When looking at our focus topic of ‘Eco-tourism’, we must constaintly refer back to the term- Sustainability. For an eco-tourism resort or village to first be developed, its designers must take the areas susstainability into consideration.
Sustainability usually makes us think about carbon footprints, greenhouse gases and ecosystems. This is the environmental aspect of sustainability. Two additional aspects are generally recognised as contributing to sustainability: economic factors and social factors. Together these three pillars of sustainability are often referred to as ‘people – planet – profit’. Sustainability is a balancing act where business decisions take into account the impact they may have on the three aspects of sustainability including the economic viability of the business. – See more at: http://sustainabilityskills.net.au/what-is-sustainability/#sthash.0uN1AbtD.dpuf
In ecology, sustainability refers to how biological systems remain diverse and productive. Long-lived and healthy wetlands and forests are examples of sustainable biological systems. In more general terms, sustainability is the endurance of systems and processes. The organizing principle for sustainability is sustainable development, which includes the four interconnected domains: ecology, economics, politics and culture. Sustainability science is the study of sustainable development and environmental science.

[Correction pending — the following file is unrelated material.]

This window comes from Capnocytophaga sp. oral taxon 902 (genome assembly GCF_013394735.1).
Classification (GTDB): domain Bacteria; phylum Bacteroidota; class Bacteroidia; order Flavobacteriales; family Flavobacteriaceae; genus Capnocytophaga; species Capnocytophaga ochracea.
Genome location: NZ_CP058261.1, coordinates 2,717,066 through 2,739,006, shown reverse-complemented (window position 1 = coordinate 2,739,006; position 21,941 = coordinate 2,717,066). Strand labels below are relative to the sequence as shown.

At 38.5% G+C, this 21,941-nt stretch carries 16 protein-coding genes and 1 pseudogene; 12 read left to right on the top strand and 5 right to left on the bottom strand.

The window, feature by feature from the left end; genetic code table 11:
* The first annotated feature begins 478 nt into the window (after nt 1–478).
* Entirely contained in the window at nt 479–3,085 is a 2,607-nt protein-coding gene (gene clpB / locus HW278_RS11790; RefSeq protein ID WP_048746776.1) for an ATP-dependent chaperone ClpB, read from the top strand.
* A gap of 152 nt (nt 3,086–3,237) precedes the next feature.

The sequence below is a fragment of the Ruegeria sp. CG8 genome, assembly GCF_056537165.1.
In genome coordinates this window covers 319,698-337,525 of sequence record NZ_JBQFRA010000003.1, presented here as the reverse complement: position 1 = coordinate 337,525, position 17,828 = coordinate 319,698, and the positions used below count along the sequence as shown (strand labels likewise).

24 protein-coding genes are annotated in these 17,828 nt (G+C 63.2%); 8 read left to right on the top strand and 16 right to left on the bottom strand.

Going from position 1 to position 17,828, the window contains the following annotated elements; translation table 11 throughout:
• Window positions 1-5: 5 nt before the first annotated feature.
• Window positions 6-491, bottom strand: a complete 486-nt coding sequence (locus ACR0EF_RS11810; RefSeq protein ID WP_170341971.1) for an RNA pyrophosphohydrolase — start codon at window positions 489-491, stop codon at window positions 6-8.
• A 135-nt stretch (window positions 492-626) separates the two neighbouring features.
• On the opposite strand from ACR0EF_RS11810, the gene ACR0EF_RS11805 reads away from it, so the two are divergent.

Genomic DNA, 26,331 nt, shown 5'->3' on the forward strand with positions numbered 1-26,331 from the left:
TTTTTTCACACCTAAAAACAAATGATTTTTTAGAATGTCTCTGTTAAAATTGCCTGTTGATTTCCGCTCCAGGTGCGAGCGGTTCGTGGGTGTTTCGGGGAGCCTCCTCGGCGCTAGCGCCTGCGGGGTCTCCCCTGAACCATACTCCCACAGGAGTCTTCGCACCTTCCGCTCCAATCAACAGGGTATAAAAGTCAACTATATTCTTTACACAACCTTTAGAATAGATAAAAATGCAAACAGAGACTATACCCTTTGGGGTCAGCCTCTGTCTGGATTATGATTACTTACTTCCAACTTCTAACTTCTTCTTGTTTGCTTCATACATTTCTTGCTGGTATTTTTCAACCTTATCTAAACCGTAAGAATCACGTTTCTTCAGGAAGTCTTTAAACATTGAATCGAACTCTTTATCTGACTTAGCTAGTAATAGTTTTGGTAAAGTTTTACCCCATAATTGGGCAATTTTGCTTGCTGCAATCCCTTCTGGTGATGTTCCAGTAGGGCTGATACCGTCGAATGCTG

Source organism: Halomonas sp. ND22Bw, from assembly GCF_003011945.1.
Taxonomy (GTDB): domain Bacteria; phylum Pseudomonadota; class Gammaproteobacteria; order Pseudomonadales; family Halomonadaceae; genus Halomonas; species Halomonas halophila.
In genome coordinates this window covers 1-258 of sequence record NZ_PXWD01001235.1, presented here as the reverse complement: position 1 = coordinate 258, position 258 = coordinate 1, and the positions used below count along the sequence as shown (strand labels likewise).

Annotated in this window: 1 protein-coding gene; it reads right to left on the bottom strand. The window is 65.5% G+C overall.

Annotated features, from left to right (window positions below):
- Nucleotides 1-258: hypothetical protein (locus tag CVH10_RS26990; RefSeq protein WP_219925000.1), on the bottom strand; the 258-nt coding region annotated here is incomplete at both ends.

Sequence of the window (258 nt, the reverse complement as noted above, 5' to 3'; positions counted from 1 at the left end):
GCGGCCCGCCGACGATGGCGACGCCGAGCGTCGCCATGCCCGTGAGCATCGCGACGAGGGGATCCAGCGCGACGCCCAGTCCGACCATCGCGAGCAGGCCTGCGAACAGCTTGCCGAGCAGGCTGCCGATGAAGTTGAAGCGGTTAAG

Healthy ecosystems and environments are necessary to the survival of humans and other organisms. Ways of reducing negative human impact are environmentally-friendly chemical engineering, environmental resources management and environmental protection. Information is gained from green chemistry, earth science, environmental science and conservation biology. Ecological economics studies the fields of academic research that aim to address human economies and natural ecosystems.
Despite the increased popularity of the use of the term “sustainability”, the possibility that human societies will achieve environmental sustainability has been, and continues to be, questioned—in light of environmental degradation, climate change, overconsumption, and societies’ pursuit of indefinite economic growth in a closed system.